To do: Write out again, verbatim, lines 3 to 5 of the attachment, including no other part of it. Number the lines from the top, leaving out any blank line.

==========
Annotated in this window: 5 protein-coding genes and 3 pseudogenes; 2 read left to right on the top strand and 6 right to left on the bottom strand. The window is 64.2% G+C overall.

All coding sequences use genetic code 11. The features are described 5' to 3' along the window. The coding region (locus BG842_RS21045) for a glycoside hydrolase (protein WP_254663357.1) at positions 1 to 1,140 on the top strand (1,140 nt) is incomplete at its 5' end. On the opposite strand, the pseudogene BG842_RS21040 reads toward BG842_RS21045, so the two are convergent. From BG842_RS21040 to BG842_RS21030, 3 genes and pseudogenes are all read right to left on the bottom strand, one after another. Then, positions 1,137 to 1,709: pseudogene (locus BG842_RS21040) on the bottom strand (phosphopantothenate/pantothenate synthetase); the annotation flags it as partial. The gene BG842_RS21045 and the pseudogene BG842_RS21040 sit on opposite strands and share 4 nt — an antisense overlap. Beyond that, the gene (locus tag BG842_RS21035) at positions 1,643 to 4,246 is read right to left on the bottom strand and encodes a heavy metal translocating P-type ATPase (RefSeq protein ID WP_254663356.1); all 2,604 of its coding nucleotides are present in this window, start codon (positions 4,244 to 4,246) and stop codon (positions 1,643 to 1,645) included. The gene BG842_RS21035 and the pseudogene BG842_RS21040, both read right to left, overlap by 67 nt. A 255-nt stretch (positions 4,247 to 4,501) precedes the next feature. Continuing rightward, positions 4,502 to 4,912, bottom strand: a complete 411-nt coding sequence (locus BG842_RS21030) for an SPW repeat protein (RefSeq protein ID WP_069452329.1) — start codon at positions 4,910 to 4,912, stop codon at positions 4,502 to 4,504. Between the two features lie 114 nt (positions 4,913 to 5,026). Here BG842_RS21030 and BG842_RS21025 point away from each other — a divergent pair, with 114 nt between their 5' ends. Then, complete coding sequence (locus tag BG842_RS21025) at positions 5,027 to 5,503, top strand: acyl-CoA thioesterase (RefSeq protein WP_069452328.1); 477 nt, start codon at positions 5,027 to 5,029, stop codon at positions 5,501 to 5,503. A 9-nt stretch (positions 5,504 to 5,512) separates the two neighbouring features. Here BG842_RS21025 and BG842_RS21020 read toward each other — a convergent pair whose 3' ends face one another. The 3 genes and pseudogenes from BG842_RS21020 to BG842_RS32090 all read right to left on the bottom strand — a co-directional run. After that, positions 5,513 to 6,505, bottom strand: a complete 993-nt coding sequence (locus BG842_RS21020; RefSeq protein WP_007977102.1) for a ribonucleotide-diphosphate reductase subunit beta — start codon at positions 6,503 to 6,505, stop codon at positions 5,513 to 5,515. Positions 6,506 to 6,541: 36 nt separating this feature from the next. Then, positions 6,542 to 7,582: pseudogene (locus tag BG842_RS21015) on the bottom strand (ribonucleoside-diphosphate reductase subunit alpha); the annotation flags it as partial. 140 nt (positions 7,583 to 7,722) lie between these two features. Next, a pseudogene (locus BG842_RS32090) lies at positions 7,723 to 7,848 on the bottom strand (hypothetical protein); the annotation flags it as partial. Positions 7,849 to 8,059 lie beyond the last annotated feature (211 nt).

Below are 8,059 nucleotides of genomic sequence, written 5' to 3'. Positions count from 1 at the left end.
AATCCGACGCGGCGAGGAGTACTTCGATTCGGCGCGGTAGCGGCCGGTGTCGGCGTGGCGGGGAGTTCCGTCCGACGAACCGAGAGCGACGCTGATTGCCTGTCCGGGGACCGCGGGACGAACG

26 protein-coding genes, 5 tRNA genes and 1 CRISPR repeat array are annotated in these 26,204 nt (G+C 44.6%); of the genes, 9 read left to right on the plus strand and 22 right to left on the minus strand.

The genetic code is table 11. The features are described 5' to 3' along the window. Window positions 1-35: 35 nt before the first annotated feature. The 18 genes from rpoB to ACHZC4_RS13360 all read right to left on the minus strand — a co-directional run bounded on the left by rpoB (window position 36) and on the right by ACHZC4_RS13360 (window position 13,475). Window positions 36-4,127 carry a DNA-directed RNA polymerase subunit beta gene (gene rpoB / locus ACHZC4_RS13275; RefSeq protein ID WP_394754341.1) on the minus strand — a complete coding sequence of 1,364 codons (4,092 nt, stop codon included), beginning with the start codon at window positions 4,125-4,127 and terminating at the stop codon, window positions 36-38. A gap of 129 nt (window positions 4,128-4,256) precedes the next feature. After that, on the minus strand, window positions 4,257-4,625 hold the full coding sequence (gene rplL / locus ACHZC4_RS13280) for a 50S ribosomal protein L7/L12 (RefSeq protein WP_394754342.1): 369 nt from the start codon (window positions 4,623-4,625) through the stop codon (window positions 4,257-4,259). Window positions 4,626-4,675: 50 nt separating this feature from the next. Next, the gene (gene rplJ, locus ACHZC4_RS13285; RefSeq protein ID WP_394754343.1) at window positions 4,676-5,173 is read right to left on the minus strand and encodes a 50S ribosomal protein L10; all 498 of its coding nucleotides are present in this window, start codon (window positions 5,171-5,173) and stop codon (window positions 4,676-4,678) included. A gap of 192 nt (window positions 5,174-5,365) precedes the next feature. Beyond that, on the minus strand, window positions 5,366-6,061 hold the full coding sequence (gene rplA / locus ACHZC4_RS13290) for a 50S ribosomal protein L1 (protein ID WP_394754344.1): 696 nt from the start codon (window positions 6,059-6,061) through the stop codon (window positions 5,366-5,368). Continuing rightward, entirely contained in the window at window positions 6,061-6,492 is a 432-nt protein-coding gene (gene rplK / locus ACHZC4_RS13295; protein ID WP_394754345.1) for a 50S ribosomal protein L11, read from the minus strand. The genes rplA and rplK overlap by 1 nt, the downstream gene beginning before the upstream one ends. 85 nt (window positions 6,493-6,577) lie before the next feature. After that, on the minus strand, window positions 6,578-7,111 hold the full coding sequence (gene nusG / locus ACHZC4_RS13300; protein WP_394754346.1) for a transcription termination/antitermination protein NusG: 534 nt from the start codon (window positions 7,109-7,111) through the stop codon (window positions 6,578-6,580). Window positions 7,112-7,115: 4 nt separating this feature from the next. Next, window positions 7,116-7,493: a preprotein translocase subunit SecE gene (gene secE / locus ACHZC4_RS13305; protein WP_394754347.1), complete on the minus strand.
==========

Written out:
Below are 8,059 nucleotides of genomic sequence, written 5' to 3'. Positions count from 1 at the left end.
AATCCGACGCGGCGAGGAGTACTTCGATTCGGCGCGGTAGCGGCCGGTGTCGGCGTGGCGGGGAGTTCCGTCCGACGAACCGAGAGCGACGCTGATTGCCTGTCCGGGGACCGCGGGACGAACG

26 protein-coding genes, 5 tRNA genes and 1 CRISPR repeat array are annotated in these 26,204 nt (G+C 44.6%); of the genes, 9 read left to right on the plus strand and 22 right to left on the minus strand.